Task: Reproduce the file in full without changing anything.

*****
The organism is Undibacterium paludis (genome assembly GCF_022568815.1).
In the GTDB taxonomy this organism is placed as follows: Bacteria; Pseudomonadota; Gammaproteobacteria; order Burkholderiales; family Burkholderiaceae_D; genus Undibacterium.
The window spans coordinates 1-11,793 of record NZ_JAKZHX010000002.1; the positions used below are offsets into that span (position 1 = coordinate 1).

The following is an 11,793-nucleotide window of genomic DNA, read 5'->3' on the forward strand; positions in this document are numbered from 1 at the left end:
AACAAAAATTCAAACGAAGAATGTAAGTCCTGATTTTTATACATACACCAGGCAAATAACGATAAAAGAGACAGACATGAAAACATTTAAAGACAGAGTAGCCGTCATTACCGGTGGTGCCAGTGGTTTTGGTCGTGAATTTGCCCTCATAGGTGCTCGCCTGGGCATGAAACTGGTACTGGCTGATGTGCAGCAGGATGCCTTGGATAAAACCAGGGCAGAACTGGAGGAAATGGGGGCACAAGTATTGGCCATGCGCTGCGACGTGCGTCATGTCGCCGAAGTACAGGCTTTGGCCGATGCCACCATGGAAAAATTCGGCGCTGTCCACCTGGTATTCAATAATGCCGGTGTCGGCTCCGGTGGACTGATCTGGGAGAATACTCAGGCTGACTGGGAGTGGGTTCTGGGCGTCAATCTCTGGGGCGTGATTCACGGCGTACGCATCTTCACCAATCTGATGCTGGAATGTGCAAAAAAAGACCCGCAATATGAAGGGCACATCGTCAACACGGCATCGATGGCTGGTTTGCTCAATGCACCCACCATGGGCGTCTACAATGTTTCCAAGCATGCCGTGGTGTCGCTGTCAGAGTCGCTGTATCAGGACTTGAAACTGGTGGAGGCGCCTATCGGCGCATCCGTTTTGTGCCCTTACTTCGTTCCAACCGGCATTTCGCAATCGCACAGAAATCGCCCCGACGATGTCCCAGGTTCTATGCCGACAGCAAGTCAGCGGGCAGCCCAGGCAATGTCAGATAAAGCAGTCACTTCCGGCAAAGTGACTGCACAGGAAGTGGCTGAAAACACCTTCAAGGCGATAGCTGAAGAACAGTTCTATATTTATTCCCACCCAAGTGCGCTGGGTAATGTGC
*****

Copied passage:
The organism is Undibacterium paludis (genome assembly GCF_022568815.1).
In the GTDB taxonomy this organism is placed as follows: Bacteria; Pseudomonadota; Gammaproteobacteria; order Burkholderiales; family Burkholderiaceae_D; genus Undibacterium.
The window spans coordinates 1-11,793 of record NZ_JAKZHX010000002.1; the positions used below are offsets into that span (position 1 = coordinate 1).

The following is an 11,793-nucleotide window of genomic DNA, read 5'->3' on the forward strand; positions in this document are numbered from 1 at the left end:
AACAAAAATTCAAACGAAGAATGTAAGTCCTGATTTTTATACATACACCAGGCAAATAACGATAAAAGAGACAGACATGAAAACATTTAAAGACAGAGTAGCCGTCATTACCGGTGGTGCCAGTGGTTTTGGTCGTGAATTTGCCCTCATAGGTGCTCGCCTGGGCATGAAACTGGTACTGGCTGATGTGCAGCAGGATGCCTTGGATAAAACCAGGGCAGAACTGGAGGAAATGGGGGCACAAGTATTGGCCATGCGCTGCGACGTGCGTCATGTCGCCGAAGTACAGGCTTTGGCCGATGCCACCATGGAAAAATTCGGCGCTGTCCACCTGGTATTCAATAATGCCGGTGTCGGCTCCGGTGGACTGATCTGGGAGAATACTCAGGCTGACTGGGAGTGGGTTCTGGGCGTCAATCTCTGGGGCGTGATTCACGGCGTACGCATCTTCACCAATCTGATGCTGGAATGTGCAAAAAAAGACCCGCAATATGAAGGGCACATCGTCAACACGGCATCGATGGCTGGTTTGCTCAATGCACCCACCATGGGCGTCTACAATGTTTCCAAGCATGCCGTGGTGTCGCTGTCAGAGTCGCTGTATCAGGACTTGAAACTGGTGGAGGCGCCTATCGGCGCATCCGTTTTGTGCCCTTACTTCGTTCCAACCGGCATTTCGCAATCGCACAGAAATCGCCCCGACGATGTCCCAGGTTCTATGCCGACAGCAAGTCAGCGGGCAGCCCAGGCAATGTCAGATAAAGCAGTCACTTCCGGCAAAGTGACTGCACAGGAAGTGGCTGAAAACACCTTCAAGGCGATAGCTGAAGAACAGTTCTATATTTATTCCCACCCAAGTGCGCTGGGTAATGTGC